FIG. 52 is a plan view showing an insulating layer of the fourth embodiment as it is seen from above;

FIG. 53 is a view in section taken along the line A--A in FIG. 52;

FIG. 54 is a view in section taken along the line B--B in FIG. 52;

FIG. 55 is a plan view showing a resist layer of the fourth embodiment as it is seen from above;

FIG. 56 is a view in section taken along the line A--A in FIG. 55;

FIG. 57 is a view in section taken along the line B--B in FIG. 55;

FIG. 58 is a plan view showing a front upper magnetic layer and a rear upper magnetic layer as they are seen from above;

FIG. 59 is a view in section taken along the line A--A in FIG. 58;

FIG. 60 is a view in section taken along the line B--B in FIG. 58;

FIG. 61 is a plan view showing a nonmagnetic high-hardness layer before a polishing step as it is seen from above;

FIG. 62 is a view in section taken along the line A--A in FIG. 61;

FIG. 63 is a view in section taken along the line B--B in FIG. 61;

FIG. 64 is a plan view showing the nonmagnetic high-hardness layer as it is seen from above before a polishing step;

FIG. 65 is a view in section taken along the line A--A in FIG. 64;

FIG. 66 is a view in section taken along the line B--B in FIG. 64;

FIG. 67 is a plan view showing a conventional composite-type thin film magnetic head as it is seen from above;

FIG. 68 is a view in section taken along the line A--A in FIG. 67;

FIG. 69 is a view in section taken along the line B--B in FIG. 67;

FIG. 70 is a view in section taken along the line C--C in FIG. 67;

FIG. 71 is a sectional view showing faulty position of the front end of an upper insulating layer as shifted forward from the position of a boundary between the surface of a front first core layer and the surface of a lower insulating layer;

FIG. 72 is a sectional view showing faulty position of the front end of the upper insulating layer as shifted rearward from the position of the boundary between the surface of the front first core layer and the surface of the lower insulating layer; and

FIG. 73 is a sectional view for illustrating a fault occurring when an etching operation for defining a depth end and an etching operation for defining a track width are effected by the same step.

DETAILED DESCRIPTION OF EMBODIMENTS

With reference to the drawings, the present invention will be described below as embodied in the form of thin film magnetic heads of the composite type comprising an inductive head element and an MR head element.

First Embodiment

The structure of a composite-type thin film magnetic head as a first embodiment is shown in FIG. 1, FIG. 2 (section taken along the line A--A in FIG. 1), FIG. 3 (section taken along the line B--B in FIG. 1) and FIG. 4 (section taken along the line C--C in FIG. 1). An upper insulating layer 72 and protective layer 12 are not shown in FIG. 1 for the sake of convenience.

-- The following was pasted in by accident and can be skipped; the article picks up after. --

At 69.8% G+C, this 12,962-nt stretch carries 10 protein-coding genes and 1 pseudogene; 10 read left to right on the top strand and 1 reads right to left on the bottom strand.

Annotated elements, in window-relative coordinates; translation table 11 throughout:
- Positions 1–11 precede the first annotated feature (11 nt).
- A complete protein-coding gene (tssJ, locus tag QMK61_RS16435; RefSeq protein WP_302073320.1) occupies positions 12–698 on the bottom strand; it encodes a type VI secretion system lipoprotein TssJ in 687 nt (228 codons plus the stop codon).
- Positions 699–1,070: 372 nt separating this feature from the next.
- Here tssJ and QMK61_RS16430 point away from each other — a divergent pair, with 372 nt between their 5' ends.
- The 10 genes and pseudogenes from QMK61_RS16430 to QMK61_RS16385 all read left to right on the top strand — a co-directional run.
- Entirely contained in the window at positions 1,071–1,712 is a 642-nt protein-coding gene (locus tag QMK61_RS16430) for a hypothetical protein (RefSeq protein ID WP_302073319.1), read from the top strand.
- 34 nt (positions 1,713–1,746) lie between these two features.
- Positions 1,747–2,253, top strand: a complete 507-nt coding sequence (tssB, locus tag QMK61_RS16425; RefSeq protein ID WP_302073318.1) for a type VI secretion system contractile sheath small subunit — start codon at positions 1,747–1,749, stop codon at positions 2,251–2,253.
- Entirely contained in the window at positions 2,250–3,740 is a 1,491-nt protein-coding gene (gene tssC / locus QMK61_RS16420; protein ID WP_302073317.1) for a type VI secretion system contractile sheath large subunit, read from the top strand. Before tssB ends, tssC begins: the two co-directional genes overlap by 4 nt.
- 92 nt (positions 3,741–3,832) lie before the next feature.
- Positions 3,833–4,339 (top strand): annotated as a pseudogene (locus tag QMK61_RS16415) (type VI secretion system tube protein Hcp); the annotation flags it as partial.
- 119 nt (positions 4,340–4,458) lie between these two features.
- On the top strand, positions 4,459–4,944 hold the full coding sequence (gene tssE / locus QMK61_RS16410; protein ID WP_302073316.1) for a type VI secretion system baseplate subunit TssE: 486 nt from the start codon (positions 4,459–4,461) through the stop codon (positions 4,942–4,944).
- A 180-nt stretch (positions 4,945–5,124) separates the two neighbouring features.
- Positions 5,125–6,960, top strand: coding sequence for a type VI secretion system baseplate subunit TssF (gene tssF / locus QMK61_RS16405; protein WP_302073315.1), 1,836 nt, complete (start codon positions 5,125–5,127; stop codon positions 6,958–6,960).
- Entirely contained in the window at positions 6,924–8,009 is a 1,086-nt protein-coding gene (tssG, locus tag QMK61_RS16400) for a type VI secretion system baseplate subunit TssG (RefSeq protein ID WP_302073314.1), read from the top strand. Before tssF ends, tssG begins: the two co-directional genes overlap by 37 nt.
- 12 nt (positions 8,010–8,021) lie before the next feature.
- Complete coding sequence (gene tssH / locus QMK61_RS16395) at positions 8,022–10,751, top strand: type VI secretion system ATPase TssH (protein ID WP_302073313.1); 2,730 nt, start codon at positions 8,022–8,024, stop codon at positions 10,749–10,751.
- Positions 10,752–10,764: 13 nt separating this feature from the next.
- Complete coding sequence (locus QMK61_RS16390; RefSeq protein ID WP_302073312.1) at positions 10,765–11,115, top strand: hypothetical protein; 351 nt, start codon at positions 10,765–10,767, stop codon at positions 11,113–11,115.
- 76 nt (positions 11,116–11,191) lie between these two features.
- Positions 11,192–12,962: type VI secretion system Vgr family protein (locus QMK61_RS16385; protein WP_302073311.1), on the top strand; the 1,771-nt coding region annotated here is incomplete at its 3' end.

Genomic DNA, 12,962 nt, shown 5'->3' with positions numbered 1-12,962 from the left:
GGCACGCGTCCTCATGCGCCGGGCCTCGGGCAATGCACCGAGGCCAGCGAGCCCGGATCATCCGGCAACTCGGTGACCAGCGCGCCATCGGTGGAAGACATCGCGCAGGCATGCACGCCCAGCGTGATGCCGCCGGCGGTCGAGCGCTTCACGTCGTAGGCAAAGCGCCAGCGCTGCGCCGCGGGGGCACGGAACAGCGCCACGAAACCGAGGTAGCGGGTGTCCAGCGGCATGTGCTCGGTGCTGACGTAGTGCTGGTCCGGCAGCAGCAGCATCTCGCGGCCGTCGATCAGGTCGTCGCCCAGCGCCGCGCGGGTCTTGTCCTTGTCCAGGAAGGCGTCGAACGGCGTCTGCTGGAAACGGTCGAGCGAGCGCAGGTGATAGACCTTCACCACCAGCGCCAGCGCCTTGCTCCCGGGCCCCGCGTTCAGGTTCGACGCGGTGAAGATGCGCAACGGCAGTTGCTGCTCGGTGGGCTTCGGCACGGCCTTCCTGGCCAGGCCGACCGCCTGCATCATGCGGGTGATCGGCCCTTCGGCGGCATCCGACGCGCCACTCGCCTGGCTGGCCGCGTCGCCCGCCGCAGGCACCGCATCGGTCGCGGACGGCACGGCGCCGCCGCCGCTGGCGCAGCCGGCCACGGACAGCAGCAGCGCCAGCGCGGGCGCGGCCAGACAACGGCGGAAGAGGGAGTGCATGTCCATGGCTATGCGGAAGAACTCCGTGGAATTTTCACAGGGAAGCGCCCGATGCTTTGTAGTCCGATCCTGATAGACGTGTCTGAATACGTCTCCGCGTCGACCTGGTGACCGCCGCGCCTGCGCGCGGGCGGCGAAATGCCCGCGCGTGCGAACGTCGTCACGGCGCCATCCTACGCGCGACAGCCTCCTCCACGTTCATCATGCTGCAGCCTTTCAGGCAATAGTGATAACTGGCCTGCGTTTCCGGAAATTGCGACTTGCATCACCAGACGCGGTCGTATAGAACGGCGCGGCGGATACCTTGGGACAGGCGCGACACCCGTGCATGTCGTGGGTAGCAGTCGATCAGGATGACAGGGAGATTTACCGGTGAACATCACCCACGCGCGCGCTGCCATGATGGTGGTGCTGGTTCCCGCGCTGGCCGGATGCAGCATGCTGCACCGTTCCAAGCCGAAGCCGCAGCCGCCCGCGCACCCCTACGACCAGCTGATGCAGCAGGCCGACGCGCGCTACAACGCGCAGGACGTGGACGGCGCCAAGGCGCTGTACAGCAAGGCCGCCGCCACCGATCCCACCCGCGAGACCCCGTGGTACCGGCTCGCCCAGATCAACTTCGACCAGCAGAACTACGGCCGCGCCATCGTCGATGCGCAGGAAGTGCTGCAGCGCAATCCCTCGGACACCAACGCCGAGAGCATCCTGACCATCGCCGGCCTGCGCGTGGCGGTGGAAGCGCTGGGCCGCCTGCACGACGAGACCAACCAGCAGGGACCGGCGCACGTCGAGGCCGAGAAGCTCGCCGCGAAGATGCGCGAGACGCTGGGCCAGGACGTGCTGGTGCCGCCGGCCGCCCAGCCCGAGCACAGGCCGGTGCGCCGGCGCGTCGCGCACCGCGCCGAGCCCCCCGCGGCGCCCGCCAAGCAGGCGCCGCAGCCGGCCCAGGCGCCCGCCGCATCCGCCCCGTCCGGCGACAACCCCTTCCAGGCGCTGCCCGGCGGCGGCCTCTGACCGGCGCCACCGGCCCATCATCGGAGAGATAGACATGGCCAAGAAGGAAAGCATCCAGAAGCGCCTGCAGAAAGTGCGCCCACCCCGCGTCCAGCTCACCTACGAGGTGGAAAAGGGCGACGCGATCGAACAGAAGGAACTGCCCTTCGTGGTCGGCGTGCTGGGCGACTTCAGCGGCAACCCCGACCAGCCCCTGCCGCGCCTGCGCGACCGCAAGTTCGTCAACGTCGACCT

The composite-type thin film magnetic head according to the present embodiment includes an MR head element comprising a lower shield layer 2 formed on a substrate 1, and an MR element layer 4 and an electrode layer (not shown) which are formed over the shield layer 2 with an interposed lower insulating layer 31 formed directly on the layer 2. An upper insulating layer 32 is formed over the MR element layer 4.

Formed on the upper insulating layer 32 is a lower core layer 5 providing an inductive head element. The lower core layer 5 comprises a shield portion 51 having a large width and positioned at the substrate (1) side thereof, and a core portion 52 having a small width and formed at the other side thereof. The core portion 52 has the same width as the track width on recording media, in the vicinity of the face to be opposed to the recording medium. The lower core layer 5 serves the function of the magnetic core of the inductive head element, also performing the function of a magnetic shield between the MR head element and the inductive head element.

Formed on the lower core layer 5 is a gap spacer layer 6 having the same width as the track width in the vicinity of the face to be opposed to the recording medium. A lower insulating layer 71 is formed on the gap spacer layer 6 at a position retracted from the medium-opposed face by a predetermined gap depth (gap length). The layer 71 has a depth end restricting face DE slanting rearward to a gradually elevated level from one end thereof at the MR element layer (4) side thereof. Provided on the lower insulating layer 71 is a coil layer 8, which is covered with an upper insulating layer 72.

An upper core layer 9 is formed on the gap spacer layer 6 and the upper insulating layer 72. As shown in FIGS. 3 and 4, the core layer 5 comprises a front first core layer 91a and a back first core layer 91b which are positioned at the substrate (1) side thereof, and a second core layer 92 formed at the other side thereof. The front first core layer 91a is formed in a region extending from the medium-opposed face to the depth end restricting face DE of the lower insulating layer 71, while the back first core layer 91b is formed in a region extending rearward from the rear end of the insulating layer 71. The second core layer 92 extends from the medium-opposed face onto the front first core layer 91a, upper insulating layer 72 and back first core layer 91b. The upper core layer 9 has a thickness greater by the thickness of the front first core layer 91a in the region from the medium-opposed face to the restricting face DE of the lower insulating layer 71 than in the region over the upper insulating layer 72.